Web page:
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Readme Drive Development


A perfect implementation of the wrong specification is worthless. By the same principle a beautifully crafted library with no documentation is also damn near worthless.

Writing a Readme is absolutely essential to writing good software. Until you’ve written about your software, you have no idea what you’ll be coding.

distinguish Readme Driven Development from Documentation Driven Development. RDD could be considered a subset or limited version of DDD. By restricting your design documentation to a single file that is intended to be read as an introduction to your software, RDD keeps you safe from DDD-turned-waterfall syndrome by punishing you for lengthy or overprecise specification. At the same time, it rewards you for keeping libraries small and modularized.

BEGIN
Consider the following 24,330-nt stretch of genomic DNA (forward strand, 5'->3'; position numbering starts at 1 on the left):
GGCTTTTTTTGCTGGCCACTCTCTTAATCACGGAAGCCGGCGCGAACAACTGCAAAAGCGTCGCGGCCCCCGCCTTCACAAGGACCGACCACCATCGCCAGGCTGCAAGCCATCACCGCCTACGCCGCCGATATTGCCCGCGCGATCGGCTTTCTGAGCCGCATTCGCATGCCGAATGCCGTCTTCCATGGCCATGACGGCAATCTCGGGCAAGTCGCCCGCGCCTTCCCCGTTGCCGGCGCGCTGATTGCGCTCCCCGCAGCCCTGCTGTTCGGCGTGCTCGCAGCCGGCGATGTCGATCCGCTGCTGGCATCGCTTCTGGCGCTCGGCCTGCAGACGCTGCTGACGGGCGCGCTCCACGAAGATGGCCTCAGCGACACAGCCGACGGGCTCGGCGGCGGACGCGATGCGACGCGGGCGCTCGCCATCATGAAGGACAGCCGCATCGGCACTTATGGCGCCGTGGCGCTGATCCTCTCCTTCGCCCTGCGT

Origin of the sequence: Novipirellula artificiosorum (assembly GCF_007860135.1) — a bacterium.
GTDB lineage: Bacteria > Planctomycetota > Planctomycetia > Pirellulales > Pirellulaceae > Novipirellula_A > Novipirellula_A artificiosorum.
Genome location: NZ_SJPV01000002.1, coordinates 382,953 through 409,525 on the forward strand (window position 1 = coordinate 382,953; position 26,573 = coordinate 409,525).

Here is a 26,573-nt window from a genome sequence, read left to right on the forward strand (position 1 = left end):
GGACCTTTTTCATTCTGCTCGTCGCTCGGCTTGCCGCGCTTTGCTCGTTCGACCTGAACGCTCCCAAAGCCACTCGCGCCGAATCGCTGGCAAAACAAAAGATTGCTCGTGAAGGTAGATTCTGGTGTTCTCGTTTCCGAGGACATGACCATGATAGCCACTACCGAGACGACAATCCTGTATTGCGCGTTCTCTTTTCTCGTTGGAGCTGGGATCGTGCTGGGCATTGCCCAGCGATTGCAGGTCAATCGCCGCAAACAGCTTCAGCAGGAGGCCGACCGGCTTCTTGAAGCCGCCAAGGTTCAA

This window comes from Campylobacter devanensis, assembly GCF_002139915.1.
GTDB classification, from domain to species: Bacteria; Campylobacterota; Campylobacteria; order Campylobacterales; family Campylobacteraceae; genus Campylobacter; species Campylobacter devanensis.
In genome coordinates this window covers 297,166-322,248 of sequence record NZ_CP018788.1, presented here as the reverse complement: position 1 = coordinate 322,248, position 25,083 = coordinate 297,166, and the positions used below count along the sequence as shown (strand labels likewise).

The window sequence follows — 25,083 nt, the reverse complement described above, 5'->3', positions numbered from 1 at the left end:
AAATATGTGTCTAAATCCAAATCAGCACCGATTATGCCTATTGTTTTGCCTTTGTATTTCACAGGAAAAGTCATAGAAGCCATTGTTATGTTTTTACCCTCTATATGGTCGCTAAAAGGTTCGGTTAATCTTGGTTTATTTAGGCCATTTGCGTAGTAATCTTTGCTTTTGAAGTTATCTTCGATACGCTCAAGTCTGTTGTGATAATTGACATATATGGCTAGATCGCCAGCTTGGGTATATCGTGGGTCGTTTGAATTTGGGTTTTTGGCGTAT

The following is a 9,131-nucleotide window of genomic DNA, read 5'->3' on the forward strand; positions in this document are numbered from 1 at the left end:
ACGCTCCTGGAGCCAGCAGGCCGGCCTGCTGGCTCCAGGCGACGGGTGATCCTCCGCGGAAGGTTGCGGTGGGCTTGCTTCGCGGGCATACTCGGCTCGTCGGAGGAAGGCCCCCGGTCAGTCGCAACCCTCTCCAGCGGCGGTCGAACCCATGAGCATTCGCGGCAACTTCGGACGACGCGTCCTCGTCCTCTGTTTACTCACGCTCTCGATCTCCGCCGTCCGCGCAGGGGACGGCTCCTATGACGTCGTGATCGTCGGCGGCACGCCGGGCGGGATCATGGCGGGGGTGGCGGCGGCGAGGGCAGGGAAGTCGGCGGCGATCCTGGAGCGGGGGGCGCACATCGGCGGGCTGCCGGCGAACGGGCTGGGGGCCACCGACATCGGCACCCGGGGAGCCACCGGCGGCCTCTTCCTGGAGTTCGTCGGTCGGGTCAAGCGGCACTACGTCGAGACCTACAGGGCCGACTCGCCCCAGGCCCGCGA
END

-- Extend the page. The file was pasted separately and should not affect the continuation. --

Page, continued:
Most importantly, you’re giving yourself a chance to think through the project without the overhead of having to change code every time you change your mind

As a byproduct of writing a Readme in order to know what you need to implement, you’ll have a very nice piece of documentation sitting in front of you.

It’s a lot simpler to have a discussion based on something written down. It’s easy to talk endlessly and in circles about a problem if nothing is ever put to text.

Consider the process of writing the Readme for your project as the true act of creation. This is where all your brilliant ideas should be expressed.